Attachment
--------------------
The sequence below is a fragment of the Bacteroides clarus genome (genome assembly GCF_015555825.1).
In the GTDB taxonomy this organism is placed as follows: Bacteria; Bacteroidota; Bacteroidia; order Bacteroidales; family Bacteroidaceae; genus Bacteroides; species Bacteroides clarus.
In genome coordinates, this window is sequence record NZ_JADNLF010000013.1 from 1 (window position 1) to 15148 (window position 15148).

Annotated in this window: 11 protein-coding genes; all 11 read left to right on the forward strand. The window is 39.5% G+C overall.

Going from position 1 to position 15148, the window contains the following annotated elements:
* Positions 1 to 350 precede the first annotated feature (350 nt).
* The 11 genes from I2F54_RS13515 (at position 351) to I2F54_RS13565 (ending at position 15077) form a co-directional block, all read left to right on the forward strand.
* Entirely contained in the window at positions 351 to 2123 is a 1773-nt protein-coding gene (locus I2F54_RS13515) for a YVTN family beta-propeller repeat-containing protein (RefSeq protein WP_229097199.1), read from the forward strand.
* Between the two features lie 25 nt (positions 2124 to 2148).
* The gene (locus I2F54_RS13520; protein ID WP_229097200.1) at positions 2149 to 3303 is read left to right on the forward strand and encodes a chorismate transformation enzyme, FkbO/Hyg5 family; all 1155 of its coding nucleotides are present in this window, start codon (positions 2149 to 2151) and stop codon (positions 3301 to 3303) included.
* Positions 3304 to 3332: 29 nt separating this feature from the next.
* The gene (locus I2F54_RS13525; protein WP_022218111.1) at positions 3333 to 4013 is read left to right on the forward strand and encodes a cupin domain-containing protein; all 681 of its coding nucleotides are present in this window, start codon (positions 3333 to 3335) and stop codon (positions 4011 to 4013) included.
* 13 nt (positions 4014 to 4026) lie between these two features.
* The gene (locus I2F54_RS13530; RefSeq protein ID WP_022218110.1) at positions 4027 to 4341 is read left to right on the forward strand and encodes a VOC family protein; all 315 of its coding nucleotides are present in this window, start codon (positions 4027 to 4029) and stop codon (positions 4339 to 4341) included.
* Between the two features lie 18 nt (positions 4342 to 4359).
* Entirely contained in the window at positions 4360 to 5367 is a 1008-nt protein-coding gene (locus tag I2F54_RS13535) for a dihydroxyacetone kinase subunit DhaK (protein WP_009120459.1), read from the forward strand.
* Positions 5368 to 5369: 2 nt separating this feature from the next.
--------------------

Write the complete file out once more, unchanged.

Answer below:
The sequence below is a fragment of the Bacteroides clarus genome (genome assembly GCF_015555825.1).
In the GTDB taxonomy this organism is placed as follows: Bacteria; Bacteroidota; Bacteroidia; order Bacteroidales; family Bacteroidaceae; genus Bacteroides; species Bacteroides clarus.
In genome coordinates, this window is sequence record NZ_JADNLF010000013.1 from 1 (window position 1) to 15148 (window position 15148).

Annotated in this window: 11 protein-coding genes; all 11 read left to right on the forward strand. The window is 39.5% G+C overall.

Going from position 1 to position 15148, the window contains the following annotated elements:
* Positions 1 to 350 precede the first annotated feature (350 nt).
* The 11 genes from I2F54_RS13515 (at position 351) to I2F54_RS13565 (ending at position 15077) form a co-directional block, all read left to right on the forward strand.
* Entirely contained in the window at positions 351 to 2123 is a 1773-nt protein-coding gene (locus I2F54_RS13515) for a YVTN family beta-propeller repeat-containing protein (RefSeq protein WP_229097199.1), read from the forward strand.
* Between the two features lie 25 nt (positions 2124 to 2148).
* The gene (locus I2F54_RS13520; protein ID WP_229097200.1) at positions 2149 to 3303 is read left to right on the forward strand and encodes a chorismate transformation enzyme, FkbO/Hyg5 family; all 1155 of its coding nucleotides are present in this window, start codon (positions 2149 to 2151) and stop codon (positions 3301 to 3303) included.
* Positions 3304 to 3332: 29 nt separating this feature from the next.
* The gene (locus I2F54_RS13525; protein WP_022218111.1) at positions 3333 to 4013 is read left to right on the forward strand and encodes a cupin domain-containing protein; all 681 of its coding nucleotides are present in this window, start codon (positions 3333 to 3335) and stop codon (positions 4011 to 4013) included.
* 13 nt (positions 4014 to 4026) lie between these two features.
* The gene (locus I2F54_RS13530; RefSeq protein ID WP_022218110.1) at positions 4027 to 4341 is read left to right on the forward strand and encodes a VOC family protein; all 315 of its coding nucleotides are present in this window, start codon (positions 4027 to 4029) and stop codon (positions 4339 to 4341) included.
* Between the two features lie 18 nt (positions 4342 to 4359).
* Entirely contained in the window at positions 4360 to 5367 is a 1008-nt protein-coding gene (locus tag I2F54_RS13535) for a dihydroxyacetone kinase subunit DhaK (protein WP_009120459.1), read from the forward strand.
* Positions 5368 to 5369: 2 nt separating this feature from the next.